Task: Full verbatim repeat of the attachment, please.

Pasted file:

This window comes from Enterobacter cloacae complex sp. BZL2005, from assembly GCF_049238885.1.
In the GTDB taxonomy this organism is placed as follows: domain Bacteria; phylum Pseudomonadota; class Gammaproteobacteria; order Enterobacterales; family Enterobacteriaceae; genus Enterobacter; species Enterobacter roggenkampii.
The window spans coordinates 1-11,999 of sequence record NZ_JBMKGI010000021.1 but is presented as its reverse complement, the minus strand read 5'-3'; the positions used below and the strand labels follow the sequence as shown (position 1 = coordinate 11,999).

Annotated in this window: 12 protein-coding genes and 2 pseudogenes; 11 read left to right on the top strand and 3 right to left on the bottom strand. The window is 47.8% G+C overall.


This window comes from Enterobacter cloacae complex sp. BZL2005, from assembly GCF_049238885.1.
In the GTDB taxonomy this organism is placed as follows: domain Bacteria; phylum Pseudomonadota; class Gammaproteobacteria; order Enterobacterales; family Enterobacteriaceae; genus Enterobacter; species Enterobacter roggenkampii.
The window spans coordinates 1-11,999 of sequence record NZ_JBMKGI010000021.1 but is presented as its reverse complement, the minus strand read 5'-3'; the positions used below and the strand labels follow the sequence as shown (position 1 = coordinate 11,999).

Annotated in this window: 12 protein-coding genes and 2 pseudogenes; 11 read left to right on the top strand and 3 right to left on the bottom strand. The window is 47.8% G+C overall.